This 43 page book has all the mechanics for you to learn how to play the game. Like I mentioned previously, this is going to be an info dump, so be prepared. However, this is extremely streamlined giving you just the information relevant to your characters and the world, which includes the spells they will use and the monsters they will come across as you traverse the story. By the way, if you're wondering, the Fireball spell is in this book, so prepare to cast it against the Demogorgon.
So going over the Stranger Things D&D Starter Set, this is a pretty great way to get involved in Dungeons & Dragons to see if it's right for you. The connection to Stranger Things isn't has prevalent as I hoped for, but I would gladly rather have the TV series' version of the Demogorgan than D&D's version, as I find the Netflix series monster looks a bit cooler.
Tabletop RPGs are overwhelming, as there is so much new information coming your way, but what this starter set does exceptionally well is guiding you through the game, introducing you to the elements, and letting you decide as to whether or not D&D is for you. Instead of heading out to pick up a Player's Handbook ($50), a dice set (~$10), and printing out character sheets--the bare minimum to play, you can pick up this starter set for $25, and you can go adventuring with your buds. This is a very smart way to introduce people to this game.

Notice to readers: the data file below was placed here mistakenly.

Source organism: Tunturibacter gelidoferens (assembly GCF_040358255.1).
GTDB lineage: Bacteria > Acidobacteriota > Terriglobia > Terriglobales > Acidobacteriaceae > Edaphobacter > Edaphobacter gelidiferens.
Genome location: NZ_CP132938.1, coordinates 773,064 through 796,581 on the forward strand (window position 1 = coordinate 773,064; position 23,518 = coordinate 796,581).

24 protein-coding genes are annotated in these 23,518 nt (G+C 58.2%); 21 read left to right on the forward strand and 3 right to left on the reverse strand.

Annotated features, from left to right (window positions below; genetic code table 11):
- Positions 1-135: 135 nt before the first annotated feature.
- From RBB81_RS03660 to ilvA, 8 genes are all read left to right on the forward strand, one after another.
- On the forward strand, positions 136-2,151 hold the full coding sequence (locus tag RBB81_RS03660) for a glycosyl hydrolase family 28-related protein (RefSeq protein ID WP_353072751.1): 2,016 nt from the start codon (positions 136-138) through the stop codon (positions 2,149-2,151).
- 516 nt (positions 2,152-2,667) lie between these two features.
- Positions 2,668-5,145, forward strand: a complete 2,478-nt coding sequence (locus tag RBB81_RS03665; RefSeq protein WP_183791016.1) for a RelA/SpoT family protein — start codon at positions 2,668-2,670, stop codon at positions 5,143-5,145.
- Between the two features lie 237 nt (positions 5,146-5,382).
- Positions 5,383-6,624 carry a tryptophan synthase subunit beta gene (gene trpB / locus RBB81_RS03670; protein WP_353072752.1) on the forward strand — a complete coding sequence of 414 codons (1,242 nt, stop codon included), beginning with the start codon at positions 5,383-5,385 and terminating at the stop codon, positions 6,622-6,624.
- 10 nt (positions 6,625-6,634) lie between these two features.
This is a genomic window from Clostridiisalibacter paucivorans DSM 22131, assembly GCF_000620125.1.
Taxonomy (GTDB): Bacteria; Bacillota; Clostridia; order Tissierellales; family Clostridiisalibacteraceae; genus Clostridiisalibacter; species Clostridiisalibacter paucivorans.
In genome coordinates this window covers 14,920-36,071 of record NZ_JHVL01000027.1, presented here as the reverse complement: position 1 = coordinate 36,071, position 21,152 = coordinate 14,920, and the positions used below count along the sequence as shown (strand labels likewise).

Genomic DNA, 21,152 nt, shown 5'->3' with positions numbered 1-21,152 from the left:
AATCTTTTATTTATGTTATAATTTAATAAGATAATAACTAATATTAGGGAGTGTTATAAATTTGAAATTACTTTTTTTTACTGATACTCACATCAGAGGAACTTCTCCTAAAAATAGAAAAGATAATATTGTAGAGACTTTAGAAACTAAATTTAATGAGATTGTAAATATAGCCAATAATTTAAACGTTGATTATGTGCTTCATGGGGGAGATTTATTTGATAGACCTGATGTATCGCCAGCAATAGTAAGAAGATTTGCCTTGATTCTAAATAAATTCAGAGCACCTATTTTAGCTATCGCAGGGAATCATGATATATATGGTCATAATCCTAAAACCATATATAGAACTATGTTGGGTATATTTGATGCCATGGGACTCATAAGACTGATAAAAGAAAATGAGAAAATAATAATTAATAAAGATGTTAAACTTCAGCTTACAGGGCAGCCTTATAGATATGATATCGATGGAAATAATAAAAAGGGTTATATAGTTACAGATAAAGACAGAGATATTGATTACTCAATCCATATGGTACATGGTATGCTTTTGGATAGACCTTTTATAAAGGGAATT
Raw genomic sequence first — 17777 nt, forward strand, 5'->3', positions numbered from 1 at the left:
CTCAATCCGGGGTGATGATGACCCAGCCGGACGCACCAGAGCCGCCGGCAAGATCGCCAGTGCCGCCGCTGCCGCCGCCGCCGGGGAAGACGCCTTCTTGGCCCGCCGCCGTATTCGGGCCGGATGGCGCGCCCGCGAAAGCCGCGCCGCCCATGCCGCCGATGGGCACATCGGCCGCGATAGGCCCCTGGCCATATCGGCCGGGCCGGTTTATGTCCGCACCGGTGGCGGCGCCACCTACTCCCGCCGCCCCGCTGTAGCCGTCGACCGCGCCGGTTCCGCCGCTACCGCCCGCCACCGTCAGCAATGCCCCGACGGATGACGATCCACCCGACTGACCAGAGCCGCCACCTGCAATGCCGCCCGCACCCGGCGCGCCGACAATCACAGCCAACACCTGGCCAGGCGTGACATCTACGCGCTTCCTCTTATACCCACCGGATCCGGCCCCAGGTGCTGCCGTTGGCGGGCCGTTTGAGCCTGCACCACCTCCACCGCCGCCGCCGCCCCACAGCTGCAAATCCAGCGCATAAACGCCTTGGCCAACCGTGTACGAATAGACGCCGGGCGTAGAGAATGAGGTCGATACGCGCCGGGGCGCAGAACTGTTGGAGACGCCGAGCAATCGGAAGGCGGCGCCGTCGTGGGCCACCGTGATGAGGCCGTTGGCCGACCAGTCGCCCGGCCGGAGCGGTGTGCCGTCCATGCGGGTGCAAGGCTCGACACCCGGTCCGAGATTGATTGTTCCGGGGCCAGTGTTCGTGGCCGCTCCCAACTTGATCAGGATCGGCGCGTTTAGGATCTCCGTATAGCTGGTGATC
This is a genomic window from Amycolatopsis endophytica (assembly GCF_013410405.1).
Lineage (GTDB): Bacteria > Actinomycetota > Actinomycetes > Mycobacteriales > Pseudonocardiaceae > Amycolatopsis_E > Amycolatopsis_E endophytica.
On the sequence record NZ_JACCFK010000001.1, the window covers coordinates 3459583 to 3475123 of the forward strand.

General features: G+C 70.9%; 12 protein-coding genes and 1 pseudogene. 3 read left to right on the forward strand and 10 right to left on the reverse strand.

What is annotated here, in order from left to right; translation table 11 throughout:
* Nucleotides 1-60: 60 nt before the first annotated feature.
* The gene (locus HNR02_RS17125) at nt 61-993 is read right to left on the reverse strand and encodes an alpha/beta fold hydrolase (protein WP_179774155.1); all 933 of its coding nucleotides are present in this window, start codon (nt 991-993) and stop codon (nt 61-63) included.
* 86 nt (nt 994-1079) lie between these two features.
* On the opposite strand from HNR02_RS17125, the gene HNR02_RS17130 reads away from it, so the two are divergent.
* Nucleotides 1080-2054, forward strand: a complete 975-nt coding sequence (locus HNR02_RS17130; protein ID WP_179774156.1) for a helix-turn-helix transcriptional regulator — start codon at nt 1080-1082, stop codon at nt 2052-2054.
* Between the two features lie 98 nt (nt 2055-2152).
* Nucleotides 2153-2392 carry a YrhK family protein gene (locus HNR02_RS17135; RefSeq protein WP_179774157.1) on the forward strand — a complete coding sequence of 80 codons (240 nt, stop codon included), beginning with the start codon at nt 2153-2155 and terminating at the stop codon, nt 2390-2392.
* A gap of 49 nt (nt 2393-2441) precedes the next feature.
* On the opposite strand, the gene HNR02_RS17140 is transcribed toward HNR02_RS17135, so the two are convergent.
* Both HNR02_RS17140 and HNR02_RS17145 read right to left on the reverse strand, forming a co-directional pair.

Note: We live in the 21st century, so you can actually make characters and keep track of health, items in your inventory, spell slots, etc on DnDBeyond. I recommend giving the character sheet and pencil method of playing for your first time though because there's something special about that method.
While the Stranger Things D&D set normally costs $25, it's currently on sale on Amazon for $16, and that's a pretty crazy deal for this set. Even if you just have a slight interest in D&D, $16 is worth giving it a try.
If by chance you've enjoyed playing the Starter Kit or are planning on getting more into Dungeons & Dragons, here's some links to pick up what you need to play the full D&D experience.
- Player's Handbook -- $30 on Amazon
- Dungeon Master's Guide -- $33 on Amazon
- Monster Manual -- $27 on Amazon
- Adventure Grid -- $18 on Amazon
You can easily run and play a game with just the Player's Handbook. You'll have to make up a lot of stuff on the fly, which is totally fine because D&D is about creativity and making the world your own. However, the DM Guide and Monster Manual help take some weight off the DM's shoulders for the weekly game.